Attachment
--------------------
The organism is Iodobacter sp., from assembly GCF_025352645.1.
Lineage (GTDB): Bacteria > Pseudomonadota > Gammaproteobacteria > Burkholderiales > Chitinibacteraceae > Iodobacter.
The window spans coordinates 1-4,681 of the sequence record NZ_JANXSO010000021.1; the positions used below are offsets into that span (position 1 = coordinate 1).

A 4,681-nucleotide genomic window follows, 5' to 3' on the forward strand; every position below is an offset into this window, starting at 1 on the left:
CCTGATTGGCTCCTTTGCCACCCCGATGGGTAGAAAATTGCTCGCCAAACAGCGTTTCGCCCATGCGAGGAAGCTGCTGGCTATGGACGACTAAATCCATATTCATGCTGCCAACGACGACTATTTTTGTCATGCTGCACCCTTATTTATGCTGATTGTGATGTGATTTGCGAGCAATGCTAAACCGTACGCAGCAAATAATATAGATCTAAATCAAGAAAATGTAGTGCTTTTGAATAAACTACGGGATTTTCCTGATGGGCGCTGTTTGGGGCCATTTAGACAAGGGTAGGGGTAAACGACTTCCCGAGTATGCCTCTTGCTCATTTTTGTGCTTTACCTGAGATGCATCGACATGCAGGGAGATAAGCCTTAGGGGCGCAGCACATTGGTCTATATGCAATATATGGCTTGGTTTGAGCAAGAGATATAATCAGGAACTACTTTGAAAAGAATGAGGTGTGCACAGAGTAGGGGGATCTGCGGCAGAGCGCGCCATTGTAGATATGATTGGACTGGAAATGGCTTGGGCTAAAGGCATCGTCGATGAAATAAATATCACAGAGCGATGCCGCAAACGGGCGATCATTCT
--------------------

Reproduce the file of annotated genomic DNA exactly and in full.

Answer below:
The organism is Iodobacter sp., from assembly GCF_025352645.1.
Lineage (GTDB): Bacteria > Pseudomonadota > Gammaproteobacteria > Burkholderiales > Chitinibacteraceae > Iodobacter.
The window spans coordinates 1-4,681 of the sequence record NZ_JANXSO010000021.1; the positions used below are offsets into that span (position 1 = coordinate 1).

A 4,681-nucleotide genomic window follows, 5' to 3' on the forward strand; every position below is an offset into this window, starting at 1 on the left:
CCTGATTGGCTCCTTTGCCACCCCGATGGGTAGAAAATTGCTCGCCAAACAGCGTTTCGCCCATGCGAGGAAGCTGCTGGCTATGGACGACTAAATCCATATTCATGCTGCCAACGACGACTATTTTTGTCATGCTGCACCCTTATTTATGCTGATTGTGATGTGATTTGCGAGCAATGCTAAACCGTACGCAGCAAATAATATAGATCTAAATCAAGAAAATGTAGTGCTTTTGAATAAACTACGGGATTTTCCTGATGGGCGCTGTTTGGGGCCATTTAGACAAGGGTAGGGGTAAACGACTTCCCGAGTATGCCTCTTGCTCATTTTTGTGCTTTACCTGAGATGCATCGACATGCAGGGAGATAAGCCTTAGGGGCGCAGCACATTGGTCTATATGCAATATATGGCTTGGTTTGAGCAAGAGATATAATCAGGAACTACTTTGAAAAGAATGAGGTGTGCACAGAGTAGGGGGATCTGCGGCAGAGCGCGCCATTGTAGATATGATTGGACTGGAAATGGCTTGGGCTAAAGGCATCGTCGATGAAATAAATATCACAGAGCGATGCCGCAAACGGGCGATCATTCT